An October 2006 New York Times/CBS News survey carried out by Angus Reid talked to 1,042 U.S. adults. Asked whether they suspected that the Bush administration had some foreknowledge about the attacks, 28 per cent believed the administration was “mostly lying” about its 9/11 intelligence prior to the attack.
Meanwhile, the group Architects and Engineers for 9/11 Truth continues to hold symposiums contending that a “controlled demolition” involving “explosives and/or other devices” brought down the Twin Towers and WTC 7. Online videos claim holograms were used to project airplanes into the sky. Local 9/11 Truth chapters around the U.S. still meet for potlucks and seminars.
“People who are more personally distrustful tend to buy into conspiracy theories more,” says Mike Wood, a Canadian lecturer at the University of Winchester in England specializing in the psychology of conspiracy theories.
If anything, Americans seem more distrustful of their government than in a long time.
Some Americans had never heard of al-Qaeda or even Afghanistan before 9/11. And so, alternative explanations filled the vacuum, says Dave Thomas, a fellow of the Committee for Skeptical Inquiry.
How a supposedly little-known group could have changed the course of history “just wasn’t a good enough answer to satisfy” some people’s desire for closure, Thomas says. …
Researchers who study conspiracy theorists point to the dismissal of an official “lone nobody” conclusion on 9/11 as sharing similarities to the continued obsession with the assassination of U.S. president John F. Kennedy in 1963. This, despite the fact the 9/11 Commission report estimates that al-Qaeda was in fact well financed, spending $30 million a year on operations. …
“The internet has been the real equalizer, allowing people like myself to do research and build a community of Truthers. It was the game-changer,” Bollyn says. “The internet gave us the power.”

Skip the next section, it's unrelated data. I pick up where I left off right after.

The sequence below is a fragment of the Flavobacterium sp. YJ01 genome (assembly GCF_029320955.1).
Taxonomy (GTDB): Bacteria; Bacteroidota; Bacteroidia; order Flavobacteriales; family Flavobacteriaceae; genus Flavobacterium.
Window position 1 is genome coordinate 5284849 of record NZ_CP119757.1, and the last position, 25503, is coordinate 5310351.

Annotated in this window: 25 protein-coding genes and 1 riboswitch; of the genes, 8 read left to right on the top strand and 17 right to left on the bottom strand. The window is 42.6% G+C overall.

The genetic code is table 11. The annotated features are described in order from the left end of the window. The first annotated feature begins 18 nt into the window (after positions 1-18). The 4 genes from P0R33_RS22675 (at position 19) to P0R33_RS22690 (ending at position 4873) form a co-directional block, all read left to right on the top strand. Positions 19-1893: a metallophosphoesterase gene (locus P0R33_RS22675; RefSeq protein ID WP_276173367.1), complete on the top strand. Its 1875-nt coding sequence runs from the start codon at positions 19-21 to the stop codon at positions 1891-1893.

Thomas, the skeptic with the Committee for Skeptical Inquiries, prefers to think of the internet as an “enabler for pseudo-science,” giving people who at one time worked in isolation on their theories an open community in which to share new conspiracy theories.
9/11 report: U.S. Congress releases long-classified ’28 pages’
Documents unlikely to end controversy over role of Saudi Arabia, an important U.S. partner in Mideast
(CBC) The U.S. Congress has released a long-classified section of the official report on the Sept. 11 attacks describing an array of potential links between some of the hijackers and officials in Saudi Arabia.
The 28 pages of the report on the 2002 investigation focus on potential Saudi government ties to the 2001 aircraft attacks on the United States, in which nearly 3,000 people died.
The report said the alleged links had not been independently verified.
The pages were released Friday by the House of Representatives Intelligence Committee after years of wrangling in Washington between Congress and different administrations, Republicans and Democrats, and urging by families of those killed.
“The matter is now finished,” Saudi Foreign Minister Adel al-Jubeir told a news conference in Washington. Asked whether the report exonerated the kingdom, he replied: “Absolutely.”
15 hijackers were Saudi citizens
The release of the previously classified pages is unlikely to end the controversy over the role of Saudi Arabia, an important U.S. partner in the Middle East. Many U.S. officials who opposed their release had worried they would damage diplomatic relations.
For the Love of Allah, Why Can’t Some Liberals Acknowledge Islam’s Role in 9/11?